They would even see the other turkeys fly over the fence but they couldn’t do that. They kept running around looking on the ground for an out; even when they would see another turkey go under the fence, they couldn’t do that. Only when they were so desperate, that they were the last two or three turkeys, so it was incredible—even when they saw other turkeys go outside the fence, get liberated, and they saw how to do it—actually saw other turkeys do it and they still couldn’t do it!
It’s like us, isn’t it? We see people practice, attain realizations—you know Shakyamuni Buddha—we were probably hanging out with him on retreat a few eons ago but he really became a Buddha and we just kept running around the inside of the fence! [laughter] I think there is a lot to learn from this and really to think about in our own life, what we’re doing and how am I any different from the turkey?
Last spring they were hilarious, one morning we were all in here and I think there was one boy turkey and he was chasing all the girl turkeys. They were all just going around in circles, making so much noise and Miles looked at us and said, “ That’s just like my mind.” And he was right. It’s just like all of us, isn’t it? We run around in circles not getting anywhere, making a lot of noise, just like the turkeys. “I have a problem—cluck, cluck, cluck gobble cluck, I want something—yiiiii!”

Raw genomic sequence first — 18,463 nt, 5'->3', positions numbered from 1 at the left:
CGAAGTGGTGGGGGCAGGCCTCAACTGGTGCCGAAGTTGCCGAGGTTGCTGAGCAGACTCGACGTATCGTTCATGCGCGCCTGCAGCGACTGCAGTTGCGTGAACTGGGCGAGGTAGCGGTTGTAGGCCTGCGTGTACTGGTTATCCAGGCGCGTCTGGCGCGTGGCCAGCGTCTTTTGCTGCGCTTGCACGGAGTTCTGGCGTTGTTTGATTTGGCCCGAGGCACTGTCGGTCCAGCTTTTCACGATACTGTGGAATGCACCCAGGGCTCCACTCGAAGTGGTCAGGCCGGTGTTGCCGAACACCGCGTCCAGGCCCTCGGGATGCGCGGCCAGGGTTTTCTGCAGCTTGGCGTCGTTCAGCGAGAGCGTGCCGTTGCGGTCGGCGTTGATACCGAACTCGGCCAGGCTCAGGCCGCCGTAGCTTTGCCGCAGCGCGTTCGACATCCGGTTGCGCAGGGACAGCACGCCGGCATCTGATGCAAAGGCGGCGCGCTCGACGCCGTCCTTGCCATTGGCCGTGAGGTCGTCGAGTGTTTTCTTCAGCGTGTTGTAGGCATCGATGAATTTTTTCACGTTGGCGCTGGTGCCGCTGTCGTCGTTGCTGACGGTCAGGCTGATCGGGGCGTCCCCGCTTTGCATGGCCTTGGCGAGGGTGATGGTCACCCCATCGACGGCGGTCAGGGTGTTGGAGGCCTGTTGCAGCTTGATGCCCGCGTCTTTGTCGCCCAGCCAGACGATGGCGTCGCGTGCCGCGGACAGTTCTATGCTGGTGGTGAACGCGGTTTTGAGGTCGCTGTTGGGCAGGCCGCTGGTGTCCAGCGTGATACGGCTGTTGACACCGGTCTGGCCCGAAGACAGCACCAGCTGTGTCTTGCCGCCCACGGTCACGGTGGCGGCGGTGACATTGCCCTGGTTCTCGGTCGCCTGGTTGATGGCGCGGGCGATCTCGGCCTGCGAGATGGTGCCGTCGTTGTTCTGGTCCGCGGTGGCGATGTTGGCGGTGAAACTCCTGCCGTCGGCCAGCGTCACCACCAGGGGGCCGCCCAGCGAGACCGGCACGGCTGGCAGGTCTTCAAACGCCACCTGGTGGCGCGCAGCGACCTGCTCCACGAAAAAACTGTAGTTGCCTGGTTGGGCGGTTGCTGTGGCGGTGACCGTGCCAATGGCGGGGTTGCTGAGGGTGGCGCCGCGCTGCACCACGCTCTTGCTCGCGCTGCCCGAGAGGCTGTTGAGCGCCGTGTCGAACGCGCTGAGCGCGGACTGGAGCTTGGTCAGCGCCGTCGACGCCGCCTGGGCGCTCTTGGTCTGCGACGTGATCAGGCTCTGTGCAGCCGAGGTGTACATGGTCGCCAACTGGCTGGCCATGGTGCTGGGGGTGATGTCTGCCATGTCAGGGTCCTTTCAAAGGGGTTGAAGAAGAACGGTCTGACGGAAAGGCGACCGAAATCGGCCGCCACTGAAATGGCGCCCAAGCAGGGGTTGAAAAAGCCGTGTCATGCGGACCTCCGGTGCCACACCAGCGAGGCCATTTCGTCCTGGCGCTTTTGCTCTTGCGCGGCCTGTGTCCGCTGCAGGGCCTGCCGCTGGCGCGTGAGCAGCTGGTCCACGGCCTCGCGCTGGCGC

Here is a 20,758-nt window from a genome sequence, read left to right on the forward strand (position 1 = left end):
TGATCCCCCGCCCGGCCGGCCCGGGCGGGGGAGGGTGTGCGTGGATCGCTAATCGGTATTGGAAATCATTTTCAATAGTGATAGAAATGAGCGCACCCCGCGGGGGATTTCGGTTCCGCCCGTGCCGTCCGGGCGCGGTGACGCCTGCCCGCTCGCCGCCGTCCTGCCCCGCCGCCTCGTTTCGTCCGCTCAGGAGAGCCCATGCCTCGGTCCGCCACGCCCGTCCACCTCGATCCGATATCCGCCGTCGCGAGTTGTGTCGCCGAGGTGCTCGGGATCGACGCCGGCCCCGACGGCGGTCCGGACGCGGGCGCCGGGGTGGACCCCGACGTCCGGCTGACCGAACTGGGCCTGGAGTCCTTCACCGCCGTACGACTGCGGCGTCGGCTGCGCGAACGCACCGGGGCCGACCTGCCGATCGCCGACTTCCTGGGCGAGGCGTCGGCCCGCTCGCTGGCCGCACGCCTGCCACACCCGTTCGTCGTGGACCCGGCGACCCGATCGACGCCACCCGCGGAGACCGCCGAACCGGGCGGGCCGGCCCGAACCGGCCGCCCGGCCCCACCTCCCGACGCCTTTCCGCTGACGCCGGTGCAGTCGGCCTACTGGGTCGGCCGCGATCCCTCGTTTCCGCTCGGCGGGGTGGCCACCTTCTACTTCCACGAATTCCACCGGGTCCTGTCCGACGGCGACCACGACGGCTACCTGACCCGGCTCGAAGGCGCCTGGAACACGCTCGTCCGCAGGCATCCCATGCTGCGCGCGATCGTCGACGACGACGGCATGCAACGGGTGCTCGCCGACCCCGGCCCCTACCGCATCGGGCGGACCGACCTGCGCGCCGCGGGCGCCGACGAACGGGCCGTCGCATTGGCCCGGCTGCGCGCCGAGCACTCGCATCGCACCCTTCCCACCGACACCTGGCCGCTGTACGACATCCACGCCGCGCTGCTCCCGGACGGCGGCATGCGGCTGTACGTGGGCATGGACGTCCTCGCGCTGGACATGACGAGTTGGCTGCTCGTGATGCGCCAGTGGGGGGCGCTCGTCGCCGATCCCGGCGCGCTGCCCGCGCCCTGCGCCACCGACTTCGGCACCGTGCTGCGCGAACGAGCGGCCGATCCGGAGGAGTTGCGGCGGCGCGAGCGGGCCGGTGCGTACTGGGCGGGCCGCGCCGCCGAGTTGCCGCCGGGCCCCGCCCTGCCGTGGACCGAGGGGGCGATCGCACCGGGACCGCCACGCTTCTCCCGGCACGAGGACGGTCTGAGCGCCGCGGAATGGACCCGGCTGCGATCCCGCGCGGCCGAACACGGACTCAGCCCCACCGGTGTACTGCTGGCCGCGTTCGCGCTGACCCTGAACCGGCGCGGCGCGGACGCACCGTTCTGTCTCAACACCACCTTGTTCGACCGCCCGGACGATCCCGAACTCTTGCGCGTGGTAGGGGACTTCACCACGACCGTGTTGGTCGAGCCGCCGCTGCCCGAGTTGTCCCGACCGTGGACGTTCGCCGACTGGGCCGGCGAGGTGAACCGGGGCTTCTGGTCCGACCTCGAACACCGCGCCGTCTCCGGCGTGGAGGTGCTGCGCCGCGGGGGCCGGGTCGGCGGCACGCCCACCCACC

A healthy way to relate to our body
So that was one thing I was thinking about this week. Another thing I was thinking about this week is a totally different subject: Different ways people have of relating to their bodies. So we’ve been talking a lot about the body being the principal thing that we’re attached to that keeps us in samsara, as well as the whole attachment to “I” which, actually, is the principal one, but the notion of “I” comes a lot from our body.
Various people have commented during the retreat about difficulties with their bodies and some of the inmates have commented about difficulties with their bodies. I was thinking that there are two principal ways in which we relate to our body when we’re off balance. Two principal off-balance ways: One way is we are very indulgent, “My little toe hurts, quick call the doctor!” A little bit of hunger, “Quick, I’ve got to eat something!” This beds a little bit too hard: “I’ve got to get a new bed!” “The room’s too hot, the room’s too cold, I’ve got to change something.” So this incredible way in which we pamper our body, have to get the temperature of the water just right, have to have the food just right—we design menus in our meditations, exactly what we would like to eat. So there’s this whole way in which we pamper the body and we freak out at the least bit of discomfort. So that’s one way: very indulgent pampering, and that’s off-balance, isn’t it?